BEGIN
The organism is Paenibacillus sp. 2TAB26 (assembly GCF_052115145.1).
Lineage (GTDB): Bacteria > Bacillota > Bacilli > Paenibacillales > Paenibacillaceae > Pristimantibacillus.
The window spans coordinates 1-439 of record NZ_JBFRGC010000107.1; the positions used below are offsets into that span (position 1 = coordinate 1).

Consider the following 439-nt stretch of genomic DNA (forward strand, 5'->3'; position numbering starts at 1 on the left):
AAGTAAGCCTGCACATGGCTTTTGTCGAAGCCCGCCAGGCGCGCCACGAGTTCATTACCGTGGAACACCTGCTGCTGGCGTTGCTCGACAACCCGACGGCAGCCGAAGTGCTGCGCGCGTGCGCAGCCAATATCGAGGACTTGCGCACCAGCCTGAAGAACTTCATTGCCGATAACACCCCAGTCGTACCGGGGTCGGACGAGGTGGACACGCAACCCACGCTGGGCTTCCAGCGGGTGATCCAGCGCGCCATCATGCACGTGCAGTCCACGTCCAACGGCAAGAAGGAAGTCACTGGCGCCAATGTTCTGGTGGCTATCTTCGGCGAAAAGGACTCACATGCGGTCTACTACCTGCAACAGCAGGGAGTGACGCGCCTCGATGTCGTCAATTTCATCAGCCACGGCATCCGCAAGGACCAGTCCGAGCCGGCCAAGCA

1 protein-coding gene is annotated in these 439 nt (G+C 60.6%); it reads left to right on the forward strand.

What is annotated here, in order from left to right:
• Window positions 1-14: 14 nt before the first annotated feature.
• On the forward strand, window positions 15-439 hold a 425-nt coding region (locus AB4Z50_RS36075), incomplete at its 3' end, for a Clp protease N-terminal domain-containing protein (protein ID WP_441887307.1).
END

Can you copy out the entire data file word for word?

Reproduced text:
The organism is Paenibacillus sp. 2TAB26 (assembly GCF_052115145.1).
Lineage (GTDB): Bacteria > Bacillota > Bacilli > Paenibacillales > Paenibacillaceae > Pristimantibacillus.
The window spans coordinates 1-439 of record NZ_JBFRGC010000107.1; the positions used below are offsets into that span (position 1 = coordinate 1).

Consider the following 439-nt stretch of genomic DNA (forward strand, 5'->3'; position numbering starts at 1 on the left):
AAGTAAGCCTGCACATGGCTTTTGTCGAAGCCCGCCAGGCGCGCCACGAGTTCATTACCGTGGAACACCTGCTGCTGGCGTTGCTCGACAACCCGACGGCAGCCGAAGTGCTGCGCGCGTGCGCAGCCAATATCGAGGACTTGCGCACCAGCCTGAAGAACTTCATTGCCGATAACACCCCAGTCGTACCGGGGTCGGACGAGGTGGACACGCAACCCACGCTGGGCTTCCAGCGGGTGATCCAGCGCGCCATCATGCACGTGCAGTCCACGTCCAACGGCAAGAAGGAAGTCACTGGCGCCAATGTTCTGGTGGCTATCTTCGGCGAAAAGGACTCACATGCGGTCTACTACCTGCAACAGCAGGGAGTGACGCGCCTCGATGTCGTCAATTTCATCAGCCACGGCATCCGCAAGGACCAGTCCGAGCCGGCCAAGCA

1 protein-coding gene is annotated in these 439 nt (G+C 60.6%); it reads left to right on the forward strand.

What is annotated here, in order from left to right:
• Window positions 1-14: 14 nt before the first annotated feature.
• On the forward strand, window positions 15-439 hold a 425-nt coding region (locus AB4Z50_RS36075), incomplete at its 3' end, for a Clp protease N-terminal domain-containing protein (protein ID WP_441887307.1).